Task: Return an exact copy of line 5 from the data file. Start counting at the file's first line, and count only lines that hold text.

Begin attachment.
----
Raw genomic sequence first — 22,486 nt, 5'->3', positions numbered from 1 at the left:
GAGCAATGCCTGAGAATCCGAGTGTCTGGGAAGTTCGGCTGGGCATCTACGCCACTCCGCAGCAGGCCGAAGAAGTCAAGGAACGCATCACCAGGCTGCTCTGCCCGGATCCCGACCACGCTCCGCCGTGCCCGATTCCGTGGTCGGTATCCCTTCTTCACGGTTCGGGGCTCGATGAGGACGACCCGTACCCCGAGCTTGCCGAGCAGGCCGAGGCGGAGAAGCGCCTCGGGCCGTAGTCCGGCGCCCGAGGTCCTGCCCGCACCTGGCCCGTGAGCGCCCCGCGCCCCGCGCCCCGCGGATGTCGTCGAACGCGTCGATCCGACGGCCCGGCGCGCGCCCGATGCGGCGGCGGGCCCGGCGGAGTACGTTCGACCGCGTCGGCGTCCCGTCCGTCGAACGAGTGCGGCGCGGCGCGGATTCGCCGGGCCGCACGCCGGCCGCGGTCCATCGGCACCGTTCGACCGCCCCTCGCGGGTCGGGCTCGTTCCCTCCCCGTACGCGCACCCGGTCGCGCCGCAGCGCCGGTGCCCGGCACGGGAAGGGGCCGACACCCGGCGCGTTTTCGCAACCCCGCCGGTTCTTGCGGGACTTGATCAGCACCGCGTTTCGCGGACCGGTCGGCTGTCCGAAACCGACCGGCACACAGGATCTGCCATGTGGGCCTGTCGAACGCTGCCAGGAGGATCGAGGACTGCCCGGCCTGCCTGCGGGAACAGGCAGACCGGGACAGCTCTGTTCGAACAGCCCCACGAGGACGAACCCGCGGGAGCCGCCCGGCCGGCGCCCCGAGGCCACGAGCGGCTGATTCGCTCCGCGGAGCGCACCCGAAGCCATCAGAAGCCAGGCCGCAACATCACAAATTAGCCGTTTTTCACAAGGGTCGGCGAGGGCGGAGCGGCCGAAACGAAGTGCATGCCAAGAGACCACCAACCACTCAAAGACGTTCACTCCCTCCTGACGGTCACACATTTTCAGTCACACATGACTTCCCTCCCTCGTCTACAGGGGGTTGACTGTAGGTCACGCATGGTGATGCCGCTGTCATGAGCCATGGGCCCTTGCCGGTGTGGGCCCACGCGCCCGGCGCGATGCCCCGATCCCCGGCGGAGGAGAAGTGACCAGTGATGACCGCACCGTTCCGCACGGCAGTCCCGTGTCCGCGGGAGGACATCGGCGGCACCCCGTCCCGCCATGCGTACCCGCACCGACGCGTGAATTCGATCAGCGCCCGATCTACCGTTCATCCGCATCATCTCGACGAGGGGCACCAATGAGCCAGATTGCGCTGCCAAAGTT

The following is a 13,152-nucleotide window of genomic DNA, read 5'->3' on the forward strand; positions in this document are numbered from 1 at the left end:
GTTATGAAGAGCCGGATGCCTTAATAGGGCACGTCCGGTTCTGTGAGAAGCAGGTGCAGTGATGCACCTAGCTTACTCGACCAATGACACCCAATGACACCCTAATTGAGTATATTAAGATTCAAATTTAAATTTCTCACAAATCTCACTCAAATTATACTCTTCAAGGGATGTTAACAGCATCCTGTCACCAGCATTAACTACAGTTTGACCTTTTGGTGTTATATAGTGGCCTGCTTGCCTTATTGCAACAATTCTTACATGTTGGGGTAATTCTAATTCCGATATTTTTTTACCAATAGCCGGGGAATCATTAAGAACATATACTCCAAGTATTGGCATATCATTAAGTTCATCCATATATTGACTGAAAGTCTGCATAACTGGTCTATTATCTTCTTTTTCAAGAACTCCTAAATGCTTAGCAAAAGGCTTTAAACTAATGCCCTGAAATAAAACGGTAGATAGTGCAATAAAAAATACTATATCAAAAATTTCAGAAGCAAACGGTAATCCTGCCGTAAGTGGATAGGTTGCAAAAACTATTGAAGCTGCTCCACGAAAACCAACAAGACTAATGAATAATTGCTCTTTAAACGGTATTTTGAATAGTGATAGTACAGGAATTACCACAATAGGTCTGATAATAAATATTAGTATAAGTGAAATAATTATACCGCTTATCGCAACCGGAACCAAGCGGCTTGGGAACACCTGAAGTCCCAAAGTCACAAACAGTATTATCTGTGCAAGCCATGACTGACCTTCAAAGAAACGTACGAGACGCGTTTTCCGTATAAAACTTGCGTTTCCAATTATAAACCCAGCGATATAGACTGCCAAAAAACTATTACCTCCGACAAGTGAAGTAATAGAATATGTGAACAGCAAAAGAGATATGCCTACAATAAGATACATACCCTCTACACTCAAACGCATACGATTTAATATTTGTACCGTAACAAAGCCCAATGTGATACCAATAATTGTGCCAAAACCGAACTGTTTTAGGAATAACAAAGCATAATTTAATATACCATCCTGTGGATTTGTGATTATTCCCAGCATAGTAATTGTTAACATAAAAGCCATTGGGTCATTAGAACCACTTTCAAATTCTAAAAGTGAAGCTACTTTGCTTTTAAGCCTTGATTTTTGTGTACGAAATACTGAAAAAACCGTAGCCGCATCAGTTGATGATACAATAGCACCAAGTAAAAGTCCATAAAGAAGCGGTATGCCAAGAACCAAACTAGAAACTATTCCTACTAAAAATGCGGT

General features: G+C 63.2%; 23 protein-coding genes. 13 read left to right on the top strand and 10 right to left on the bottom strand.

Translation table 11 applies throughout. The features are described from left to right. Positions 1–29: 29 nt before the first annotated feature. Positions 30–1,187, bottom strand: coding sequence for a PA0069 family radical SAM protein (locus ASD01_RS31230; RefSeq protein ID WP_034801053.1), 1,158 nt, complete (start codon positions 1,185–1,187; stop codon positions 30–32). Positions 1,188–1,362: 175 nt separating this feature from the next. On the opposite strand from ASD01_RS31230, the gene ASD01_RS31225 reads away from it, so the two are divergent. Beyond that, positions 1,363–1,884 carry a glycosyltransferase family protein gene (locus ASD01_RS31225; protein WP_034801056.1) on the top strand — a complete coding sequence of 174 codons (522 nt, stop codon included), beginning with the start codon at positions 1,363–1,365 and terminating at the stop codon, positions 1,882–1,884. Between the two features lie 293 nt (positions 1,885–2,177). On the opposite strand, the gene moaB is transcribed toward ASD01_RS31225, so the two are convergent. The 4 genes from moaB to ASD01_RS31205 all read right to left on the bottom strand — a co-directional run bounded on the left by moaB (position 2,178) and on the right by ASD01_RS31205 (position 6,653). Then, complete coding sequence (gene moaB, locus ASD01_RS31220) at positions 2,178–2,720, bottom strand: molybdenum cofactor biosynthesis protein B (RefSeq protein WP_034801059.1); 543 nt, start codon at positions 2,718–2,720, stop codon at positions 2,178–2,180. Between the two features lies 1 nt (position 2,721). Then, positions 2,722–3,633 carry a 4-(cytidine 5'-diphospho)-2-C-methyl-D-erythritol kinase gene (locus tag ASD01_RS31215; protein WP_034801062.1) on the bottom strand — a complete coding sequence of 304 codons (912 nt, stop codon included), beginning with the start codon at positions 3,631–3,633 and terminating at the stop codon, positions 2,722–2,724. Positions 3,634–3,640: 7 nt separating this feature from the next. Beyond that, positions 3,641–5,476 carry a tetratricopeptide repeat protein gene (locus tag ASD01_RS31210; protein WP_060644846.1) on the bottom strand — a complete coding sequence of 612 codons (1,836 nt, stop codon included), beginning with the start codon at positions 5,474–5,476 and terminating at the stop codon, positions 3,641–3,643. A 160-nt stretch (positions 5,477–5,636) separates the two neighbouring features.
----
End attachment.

General features: G+C 63.2%; 23 protein-coding genes. 13 read left to right on the top strand and 10 right to left on the bottom strand.